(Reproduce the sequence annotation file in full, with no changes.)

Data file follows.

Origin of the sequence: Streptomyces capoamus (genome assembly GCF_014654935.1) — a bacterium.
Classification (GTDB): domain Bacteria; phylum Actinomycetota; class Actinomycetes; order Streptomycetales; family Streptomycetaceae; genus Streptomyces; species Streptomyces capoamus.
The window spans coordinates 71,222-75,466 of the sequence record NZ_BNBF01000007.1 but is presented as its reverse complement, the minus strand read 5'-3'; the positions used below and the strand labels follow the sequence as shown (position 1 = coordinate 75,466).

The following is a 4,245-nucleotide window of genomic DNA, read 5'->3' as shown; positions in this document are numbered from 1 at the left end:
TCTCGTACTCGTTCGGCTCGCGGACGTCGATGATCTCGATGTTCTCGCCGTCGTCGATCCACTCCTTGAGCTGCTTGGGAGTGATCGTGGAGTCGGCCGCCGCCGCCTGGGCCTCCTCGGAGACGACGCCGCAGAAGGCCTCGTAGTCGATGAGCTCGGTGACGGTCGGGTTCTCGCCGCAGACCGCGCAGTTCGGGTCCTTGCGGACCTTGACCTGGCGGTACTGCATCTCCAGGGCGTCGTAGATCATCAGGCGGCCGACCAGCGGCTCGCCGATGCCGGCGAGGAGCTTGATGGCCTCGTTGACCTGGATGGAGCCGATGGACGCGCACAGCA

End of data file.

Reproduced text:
Origin of the sequence: Streptomyces capoamus (genome assembly GCF_014654935.1) — a bacterium.
Classification (GTDB): domain Bacteria; phylum Actinomycetota; class Actinomycetes; order Streptomycetales; family Streptomycetaceae; genus Streptomyces; species Streptomyces capoamus.
The window spans coordinates 71,222-75,466 of the sequence record NZ_BNBF01000007.1 but is presented as its reverse complement, the minus strand read 5'-3'; the positions used below and the strand labels follow the sequence as shown (position 1 = coordinate 75,466).

The following is a 4,245-nucleotide window of genomic DNA, read 5'->3' as shown; positions in this document are numbered from 1 at the left end:
TCTCGTACTCGTTCGGCTCGCGGACGTCGATGATCTCGATGTTCTCGCCGTCGTCGATCCACTCCTTGAGCTGCTTGGGAGTGATCGTGGAGTCGGCCGCCGCCGCCTGGGCCTCCTCGGAGACGACGCCGCAGAAGGCCTCGTAGTCGATGAGCTCGGTGACGGTCGGGTTCTCGCCGCAGACCGCGCAGTTCGGGTCCTTGCGGACCTTGACCTGGCGGTACTGCATCTCCAGGGCGTCGTAGATCATCAGGCGGCCGACCAGCGGCTCGCCGATGCCGGCGAGGAGCTTGATGGCCTCGTTGACCTGGATGGAGCCGATGGACGCGCACAGCA